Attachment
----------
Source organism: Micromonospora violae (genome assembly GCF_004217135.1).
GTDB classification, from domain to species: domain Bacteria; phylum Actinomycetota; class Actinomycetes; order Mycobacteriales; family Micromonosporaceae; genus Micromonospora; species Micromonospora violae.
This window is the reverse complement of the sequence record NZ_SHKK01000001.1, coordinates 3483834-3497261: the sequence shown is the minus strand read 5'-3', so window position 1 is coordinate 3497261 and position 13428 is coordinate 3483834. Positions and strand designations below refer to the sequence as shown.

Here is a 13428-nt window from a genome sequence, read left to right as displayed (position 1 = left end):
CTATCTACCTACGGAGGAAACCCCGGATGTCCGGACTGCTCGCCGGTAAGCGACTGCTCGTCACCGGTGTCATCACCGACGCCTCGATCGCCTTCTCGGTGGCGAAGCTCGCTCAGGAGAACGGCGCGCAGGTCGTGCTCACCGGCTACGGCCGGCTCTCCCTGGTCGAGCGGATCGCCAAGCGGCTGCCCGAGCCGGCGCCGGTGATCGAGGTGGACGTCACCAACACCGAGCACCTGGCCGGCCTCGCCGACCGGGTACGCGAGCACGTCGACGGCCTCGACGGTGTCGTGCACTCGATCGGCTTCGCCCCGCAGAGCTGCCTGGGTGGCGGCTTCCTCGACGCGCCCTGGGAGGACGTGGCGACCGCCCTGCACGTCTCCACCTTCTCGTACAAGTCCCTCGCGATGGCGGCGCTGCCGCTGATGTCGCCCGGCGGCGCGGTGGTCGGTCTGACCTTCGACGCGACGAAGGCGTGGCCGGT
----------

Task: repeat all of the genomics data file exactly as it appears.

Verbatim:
Source organism: Micromonospora violae (genome assembly GCF_004217135.1).
GTDB classification, from domain to species: domain Bacteria; phylum Actinomycetota; class Actinomycetes; order Mycobacteriales; family Micromonosporaceae; genus Micromonospora; species Micromonospora violae.
This window is the reverse complement of the sequence record NZ_SHKK01000001.1, coordinates 3483834-3497261: the sequence shown is the minus strand read 5'-3', so window position 1 is coordinate 3497261 and position 13428 is coordinate 3483834. Positions and strand designations below refer to the sequence as shown.

Here is a 13428-nt window from a genome sequence, read left to right as displayed (position 1 = left end):
CTATCTACCTACGGAGGAAACCCCGGATGTCCGGACTGCTCGCCGGTAAGCGACTGCTCGTCACCGGTGTCATCACCGACGCCTCGATCGCCTTCTCGGTGGCGAAGCTCGCTCAGGAGAACGGCGCGCAGGTCGTGCTCACCGGCTACGGCCGGCTCTCCCTGGTCGAGCGGATCGCCAAGCGGCTGCCCGAGCCGGCGCCGGTGATCGAGGTGGACGTCACCAACACCGAGCACCTGGCCGGCCTCGCCGACCGGGTACGCGAGCACGTCGACGGCCTCGACGGTGTCGTGCACTCGATCGGCTTCGCCCCGCAGAGCTGCCTGGGTGGCGGCTTCCTCGACGCGCCCTGGGAGGACGTGGCGACCGCCCTGCACGTCTCCACCTTCTCGTACAAGTCCCTCGCGATGGCGGCGCTGCCGCTGATGTCGCCCGGCGGCGCGGTGGTCGGTCTGACCTTCGACGCGACGAAGGCGTGGCCGGT